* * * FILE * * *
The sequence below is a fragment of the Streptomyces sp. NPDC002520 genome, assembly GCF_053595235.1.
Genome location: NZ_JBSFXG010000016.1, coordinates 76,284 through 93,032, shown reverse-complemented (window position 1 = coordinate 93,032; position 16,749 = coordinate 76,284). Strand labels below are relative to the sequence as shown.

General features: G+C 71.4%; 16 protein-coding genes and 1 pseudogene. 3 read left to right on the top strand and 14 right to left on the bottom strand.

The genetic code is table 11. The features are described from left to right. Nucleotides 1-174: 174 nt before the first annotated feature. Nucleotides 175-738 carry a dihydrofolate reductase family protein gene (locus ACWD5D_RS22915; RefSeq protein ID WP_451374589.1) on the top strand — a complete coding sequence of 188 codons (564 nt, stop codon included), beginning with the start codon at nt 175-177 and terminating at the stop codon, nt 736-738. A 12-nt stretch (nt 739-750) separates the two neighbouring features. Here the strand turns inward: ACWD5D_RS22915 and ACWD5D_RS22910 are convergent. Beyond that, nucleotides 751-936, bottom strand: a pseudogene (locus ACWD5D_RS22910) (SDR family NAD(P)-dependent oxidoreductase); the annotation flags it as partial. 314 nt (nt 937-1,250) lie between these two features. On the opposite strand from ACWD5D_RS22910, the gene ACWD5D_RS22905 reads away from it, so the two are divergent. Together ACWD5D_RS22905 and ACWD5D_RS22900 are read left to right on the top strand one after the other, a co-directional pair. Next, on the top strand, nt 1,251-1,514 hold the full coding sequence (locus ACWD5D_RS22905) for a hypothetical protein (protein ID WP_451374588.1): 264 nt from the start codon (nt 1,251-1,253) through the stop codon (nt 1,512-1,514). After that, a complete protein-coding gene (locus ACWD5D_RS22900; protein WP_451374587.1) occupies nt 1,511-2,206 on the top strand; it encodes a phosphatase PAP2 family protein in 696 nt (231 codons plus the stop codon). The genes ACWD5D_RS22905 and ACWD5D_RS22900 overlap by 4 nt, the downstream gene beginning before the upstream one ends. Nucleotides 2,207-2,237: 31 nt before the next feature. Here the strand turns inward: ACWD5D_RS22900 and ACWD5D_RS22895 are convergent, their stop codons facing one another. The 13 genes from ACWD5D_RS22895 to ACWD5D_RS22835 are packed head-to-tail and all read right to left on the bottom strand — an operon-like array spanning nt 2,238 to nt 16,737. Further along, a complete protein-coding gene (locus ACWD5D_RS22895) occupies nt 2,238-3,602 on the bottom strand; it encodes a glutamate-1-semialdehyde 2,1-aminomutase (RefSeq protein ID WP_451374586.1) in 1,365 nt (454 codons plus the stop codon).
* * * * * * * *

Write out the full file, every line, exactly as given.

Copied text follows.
The sequence below is a fragment of the Streptomyces sp. NPDC002520 genome, assembly GCF_053595235.1.
Genome location: NZ_JBSFXG010000016.1, coordinates 76,284 through 93,032, shown reverse-complemented (window position 1 = coordinate 93,032; position 16,749 = coordinate 76,284). Strand labels below are relative to the sequence as shown.

General features: G+C 71.4%; 16 protein-coding genes and 1 pseudogene. 3 read left to right on the top strand and 14 right to left on the bottom strand.

The genetic code is table 11. The features are described from left to right. Nucleotides 1-174: 174 nt before the first annotated feature. Nucleotides 175-738 carry a dihydrofolate reductase family protein gene (locus ACWD5D_RS22915; RefSeq protein ID WP_451374589.1) on the top strand — a complete coding sequence of 188 codons (564 nt, stop codon included), beginning with the start codon at nt 175-177 and terminating at the stop codon, nt 736-738. A 12-nt stretch (nt 739-750) separates the two neighbouring features. Here the strand turns inward: ACWD5D_RS22915 and ACWD5D_RS22910 are convergent. Beyond that, nucleotides 751-936, bottom strand: a pseudogene (locus ACWD5D_RS22910) (SDR family NAD(P)-dependent oxidoreductase); the annotation flags it as partial. 314 nt (nt 937-1,250) lie between these two features. On the opposite strand from ACWD5D_RS22910, the gene ACWD5D_RS22905 reads away from it, so the two are divergent. Together ACWD5D_RS22905 and ACWD5D_RS22900 are read left to right on the top strand one after the other, a co-directional pair. Next, on the top strand, nt 1,251-1,514 hold the full coding sequence (locus ACWD5D_RS22905) for a hypothetical protein (protein ID WP_451374588.1): 264 nt from the start codon (nt 1,251-1,253) through the stop codon (nt 1,512-1,514). After that, a complete protein-coding gene (locus ACWD5D_RS22900; protein WP_451374587.1) occupies nt 1,511-2,206 on the top strand; it encodes a phosphatase PAP2 family protein in 696 nt (231 codons plus the stop codon). The genes ACWD5D_RS22905 and ACWD5D_RS22900 overlap by 4 nt, the downstream gene beginning before the upstream one ends. Nucleotides 2,207-2,237: 31 nt before the next feature. Here the strand turns inward: ACWD5D_RS22900 and ACWD5D_RS22895 are convergent, their stop codons facing one another. The 13 genes from ACWD5D_RS22895 to ACWD5D_RS22835 are packed head-to-tail and all read right to left on the bottom strand — an operon-like array spanning nt 2,238 to nt 16,737. Further along, a complete protein-coding gene (locus ACWD5D_RS22895) occupies nt 2,238-3,602 on the bottom strand; it encodes a glutamate-1-semialdehyde 2,1-aminomutase (RefSeq protein ID WP_451374586.1) in 1,365 nt (454 codons plus the stop codon).